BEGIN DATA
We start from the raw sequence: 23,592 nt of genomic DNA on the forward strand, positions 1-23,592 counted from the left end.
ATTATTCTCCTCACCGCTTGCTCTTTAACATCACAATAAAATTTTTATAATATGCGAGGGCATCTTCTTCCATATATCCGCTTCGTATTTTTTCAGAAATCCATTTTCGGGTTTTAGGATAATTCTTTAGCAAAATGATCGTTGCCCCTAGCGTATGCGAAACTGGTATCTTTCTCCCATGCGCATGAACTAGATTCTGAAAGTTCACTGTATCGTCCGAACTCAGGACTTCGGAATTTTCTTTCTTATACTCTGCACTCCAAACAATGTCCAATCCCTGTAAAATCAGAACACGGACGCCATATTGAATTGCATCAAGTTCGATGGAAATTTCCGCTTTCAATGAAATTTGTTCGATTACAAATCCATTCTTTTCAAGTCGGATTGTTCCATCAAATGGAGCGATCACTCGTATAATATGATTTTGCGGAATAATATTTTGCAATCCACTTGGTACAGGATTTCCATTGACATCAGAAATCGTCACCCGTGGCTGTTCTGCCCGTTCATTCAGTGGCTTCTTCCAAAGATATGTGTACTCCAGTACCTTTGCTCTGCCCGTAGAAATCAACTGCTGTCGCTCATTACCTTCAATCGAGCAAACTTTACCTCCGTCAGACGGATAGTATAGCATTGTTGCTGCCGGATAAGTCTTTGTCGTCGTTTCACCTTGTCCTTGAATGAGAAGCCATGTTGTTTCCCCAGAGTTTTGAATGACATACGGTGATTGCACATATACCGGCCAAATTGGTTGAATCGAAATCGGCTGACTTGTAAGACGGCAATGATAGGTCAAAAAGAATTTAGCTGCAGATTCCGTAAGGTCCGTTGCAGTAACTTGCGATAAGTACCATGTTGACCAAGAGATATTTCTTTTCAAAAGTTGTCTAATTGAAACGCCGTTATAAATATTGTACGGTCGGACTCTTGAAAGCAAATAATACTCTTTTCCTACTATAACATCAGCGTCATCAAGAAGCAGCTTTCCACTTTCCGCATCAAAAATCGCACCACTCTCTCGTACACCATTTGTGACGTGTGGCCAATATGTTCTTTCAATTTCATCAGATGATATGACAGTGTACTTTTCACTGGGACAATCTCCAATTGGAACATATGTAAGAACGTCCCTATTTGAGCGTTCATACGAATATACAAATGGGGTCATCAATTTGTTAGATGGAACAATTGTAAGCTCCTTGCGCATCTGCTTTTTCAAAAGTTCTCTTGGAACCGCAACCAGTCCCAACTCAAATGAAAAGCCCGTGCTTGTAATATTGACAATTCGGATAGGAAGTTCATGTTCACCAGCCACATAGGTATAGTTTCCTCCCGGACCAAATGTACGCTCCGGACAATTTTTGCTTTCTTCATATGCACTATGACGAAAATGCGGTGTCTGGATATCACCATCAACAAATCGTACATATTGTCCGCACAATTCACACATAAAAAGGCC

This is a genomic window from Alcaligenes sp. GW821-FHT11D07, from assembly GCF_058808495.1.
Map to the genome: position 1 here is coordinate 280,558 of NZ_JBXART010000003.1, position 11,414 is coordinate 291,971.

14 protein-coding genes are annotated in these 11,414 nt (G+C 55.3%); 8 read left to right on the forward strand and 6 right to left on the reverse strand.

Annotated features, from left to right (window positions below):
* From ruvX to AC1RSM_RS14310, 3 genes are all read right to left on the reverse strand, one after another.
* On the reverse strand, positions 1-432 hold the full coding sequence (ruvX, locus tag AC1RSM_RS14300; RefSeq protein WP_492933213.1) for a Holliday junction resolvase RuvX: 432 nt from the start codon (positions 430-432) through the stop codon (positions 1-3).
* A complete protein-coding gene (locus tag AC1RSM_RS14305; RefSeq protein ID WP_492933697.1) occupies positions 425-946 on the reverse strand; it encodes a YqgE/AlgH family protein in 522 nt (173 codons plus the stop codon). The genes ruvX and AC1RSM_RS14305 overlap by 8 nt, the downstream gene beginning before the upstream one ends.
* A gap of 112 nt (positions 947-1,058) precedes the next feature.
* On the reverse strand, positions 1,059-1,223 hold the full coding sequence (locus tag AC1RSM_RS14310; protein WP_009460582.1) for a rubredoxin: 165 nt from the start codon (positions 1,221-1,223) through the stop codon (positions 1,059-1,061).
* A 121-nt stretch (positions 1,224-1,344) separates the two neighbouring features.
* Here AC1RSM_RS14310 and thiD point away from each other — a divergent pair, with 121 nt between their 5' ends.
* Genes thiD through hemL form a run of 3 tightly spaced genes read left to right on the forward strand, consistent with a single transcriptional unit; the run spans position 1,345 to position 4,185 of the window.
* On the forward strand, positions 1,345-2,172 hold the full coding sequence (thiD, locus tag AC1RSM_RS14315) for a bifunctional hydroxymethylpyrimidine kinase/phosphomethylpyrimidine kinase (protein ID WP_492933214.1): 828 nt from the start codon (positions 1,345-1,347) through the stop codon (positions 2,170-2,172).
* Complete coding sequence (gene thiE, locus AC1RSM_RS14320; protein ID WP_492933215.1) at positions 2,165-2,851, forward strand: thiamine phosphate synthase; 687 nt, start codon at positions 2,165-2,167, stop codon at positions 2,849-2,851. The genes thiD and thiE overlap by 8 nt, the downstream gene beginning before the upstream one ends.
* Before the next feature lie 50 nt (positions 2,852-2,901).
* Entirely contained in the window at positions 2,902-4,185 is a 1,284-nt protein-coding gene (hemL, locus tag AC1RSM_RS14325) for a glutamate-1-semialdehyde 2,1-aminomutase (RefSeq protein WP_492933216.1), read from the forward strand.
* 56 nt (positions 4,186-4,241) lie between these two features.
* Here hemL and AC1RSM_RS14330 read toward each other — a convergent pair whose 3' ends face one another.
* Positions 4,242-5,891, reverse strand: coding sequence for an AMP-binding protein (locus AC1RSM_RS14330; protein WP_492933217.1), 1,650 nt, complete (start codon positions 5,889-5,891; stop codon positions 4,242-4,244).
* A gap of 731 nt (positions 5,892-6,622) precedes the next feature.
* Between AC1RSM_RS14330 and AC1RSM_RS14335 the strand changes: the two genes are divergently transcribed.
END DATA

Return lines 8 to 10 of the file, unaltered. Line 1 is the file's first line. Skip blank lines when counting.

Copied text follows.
* On the reverse strand, positions 1-432 hold the full coding sequence (ruvX, locus tag AC1RSM_RS14300; RefSeq protein WP_492933213.1) for a Holliday junction resolvase RuvX: 432 nt from the start codon (positions 430-432) through the stop codon (positions 1-3).
* A complete protein-coding gene (locus tag AC1RSM_RS14305; RefSeq protein ID WP_492933697.1) occupies positions 425-946 on the reverse strand; it encodes a YqgE/AlgH family protein in 522 nt (173 codons plus the stop codon). The genes ruvX and AC1RSM_RS14305 overlap by 8 nt, the downstream gene beginning before the upstream one ends.
* A gap of 112 nt (positions 947-1,058) precedes the next feature.